考 vs 思 (Think vs Believe)


#1

WK lists these both as “think”, but I think it would be better if 思 was listed as something else, like “belief”, as the primary definition, or at least as a synonym. The two kanji mean different things, and having them both have the same English meaning just creates a larger chance for confusion and leeches. For two of the three example sentences for 思う, you can easily swap out “believe” for “think”.

So, “I think he’s coming, too.” would be, “I believe he’s coming, too.” I think this would be more accurate, and also reduce the chance of leeches.

Most of the English definitions of “think” line up more with 考, so that’s my main reason for thinking 思 should have a slightly different meaning, or other synonyms listed. Also, I see a couple older threads similar to this, and they both point out that 思う is more emotional, hence the 心 radical. I think this just further supports that “belief” would be a more accurate meaning for 思.

(Also, all the times I’ve used “I think” in this post could also easily be replaced by “I believe”. Haha.)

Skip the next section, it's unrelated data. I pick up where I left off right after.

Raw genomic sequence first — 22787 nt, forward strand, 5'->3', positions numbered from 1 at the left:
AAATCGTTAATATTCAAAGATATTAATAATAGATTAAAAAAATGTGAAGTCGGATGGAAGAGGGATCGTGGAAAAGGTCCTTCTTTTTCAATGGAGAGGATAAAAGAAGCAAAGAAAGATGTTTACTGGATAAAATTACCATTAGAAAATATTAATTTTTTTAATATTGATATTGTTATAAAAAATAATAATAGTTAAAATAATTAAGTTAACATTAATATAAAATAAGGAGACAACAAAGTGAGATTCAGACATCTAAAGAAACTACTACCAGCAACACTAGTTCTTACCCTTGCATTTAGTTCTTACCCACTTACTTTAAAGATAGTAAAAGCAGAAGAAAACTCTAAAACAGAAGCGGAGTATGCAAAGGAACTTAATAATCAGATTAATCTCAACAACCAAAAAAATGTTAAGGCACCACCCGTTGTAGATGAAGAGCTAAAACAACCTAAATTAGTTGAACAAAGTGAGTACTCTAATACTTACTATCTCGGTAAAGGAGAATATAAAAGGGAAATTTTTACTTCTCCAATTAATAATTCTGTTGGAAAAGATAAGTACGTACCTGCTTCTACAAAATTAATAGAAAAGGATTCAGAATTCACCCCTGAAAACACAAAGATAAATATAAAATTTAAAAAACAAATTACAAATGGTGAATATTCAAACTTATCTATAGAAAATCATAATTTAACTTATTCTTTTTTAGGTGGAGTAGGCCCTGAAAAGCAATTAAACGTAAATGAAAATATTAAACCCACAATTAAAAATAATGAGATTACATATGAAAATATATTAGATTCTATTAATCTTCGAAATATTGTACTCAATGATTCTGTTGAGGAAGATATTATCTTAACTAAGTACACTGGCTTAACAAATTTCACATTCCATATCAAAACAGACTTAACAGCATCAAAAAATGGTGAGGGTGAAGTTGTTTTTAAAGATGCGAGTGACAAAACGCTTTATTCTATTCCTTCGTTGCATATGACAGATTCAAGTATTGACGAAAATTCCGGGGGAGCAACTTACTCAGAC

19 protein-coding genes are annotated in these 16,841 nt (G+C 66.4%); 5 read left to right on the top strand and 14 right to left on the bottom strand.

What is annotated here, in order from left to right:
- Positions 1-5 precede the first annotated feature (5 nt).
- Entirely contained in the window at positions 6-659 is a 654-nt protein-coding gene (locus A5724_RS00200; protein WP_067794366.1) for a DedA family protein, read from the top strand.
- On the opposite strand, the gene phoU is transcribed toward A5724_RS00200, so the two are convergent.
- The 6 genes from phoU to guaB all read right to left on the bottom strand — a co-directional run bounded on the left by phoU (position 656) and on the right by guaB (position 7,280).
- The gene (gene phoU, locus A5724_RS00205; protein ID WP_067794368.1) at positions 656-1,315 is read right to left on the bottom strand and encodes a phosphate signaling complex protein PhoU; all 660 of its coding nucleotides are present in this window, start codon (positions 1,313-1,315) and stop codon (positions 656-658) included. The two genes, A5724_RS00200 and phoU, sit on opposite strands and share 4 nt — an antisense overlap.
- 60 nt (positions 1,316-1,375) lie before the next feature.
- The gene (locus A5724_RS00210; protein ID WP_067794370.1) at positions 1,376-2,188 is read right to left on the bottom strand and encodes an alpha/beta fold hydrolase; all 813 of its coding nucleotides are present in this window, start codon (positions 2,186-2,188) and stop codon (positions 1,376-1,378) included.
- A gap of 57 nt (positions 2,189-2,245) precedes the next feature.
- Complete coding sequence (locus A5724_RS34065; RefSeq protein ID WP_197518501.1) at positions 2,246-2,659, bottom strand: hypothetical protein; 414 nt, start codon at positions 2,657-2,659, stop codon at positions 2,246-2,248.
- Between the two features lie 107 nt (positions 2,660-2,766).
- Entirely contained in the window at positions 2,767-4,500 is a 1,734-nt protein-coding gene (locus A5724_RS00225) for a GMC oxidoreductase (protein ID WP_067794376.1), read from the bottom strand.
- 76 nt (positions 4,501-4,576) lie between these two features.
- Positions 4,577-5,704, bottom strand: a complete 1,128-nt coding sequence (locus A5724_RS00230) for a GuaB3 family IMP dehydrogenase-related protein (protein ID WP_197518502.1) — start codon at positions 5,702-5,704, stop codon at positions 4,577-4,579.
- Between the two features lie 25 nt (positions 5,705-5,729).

#2

This is just my personal opinion, but I don’t think “belief” is a good substitute for 思う as a general rule. There are cases where you might translate it that way, but I’ve always felt that “believe” is closer to 信じる. As for the difference between 思う and 考える, the latter is more like “to think about” or “to ponder” - when you think deeply about something, whereas 思う is more like “I think that…”


#3

Yes, I see what you mean. the ~と思う could probably be replaced by either “I think…” or “I believe…”, but maybe the best solution would be to either add a synonym or use the ignore script.

Anyway, as long as you can tell the difference between them, it doesn’t matter what you have to answer to get it right on wanikani. And I think (or I believe :wink:) that this is the kind of thing you have to see in context to figure out. Direct translations lose their usefulness really fast.


#4

Native English speakers use “think” at like 10x the rate of “believe” for what 思う means.

And someone already mentioned 信じる. You’re not going to escape overlaps in meaning.


#5

[ᶜᶦᵗᵃᵗᶦᵒⁿ ⁿᵉᵉᵈᵉᵈ]


#6

I knew someone was going to take that literally.


#7

i generally translate both as think…
and 考える i changed it to ‘to think’ because ‘to have a thought’ sounds bizarre to me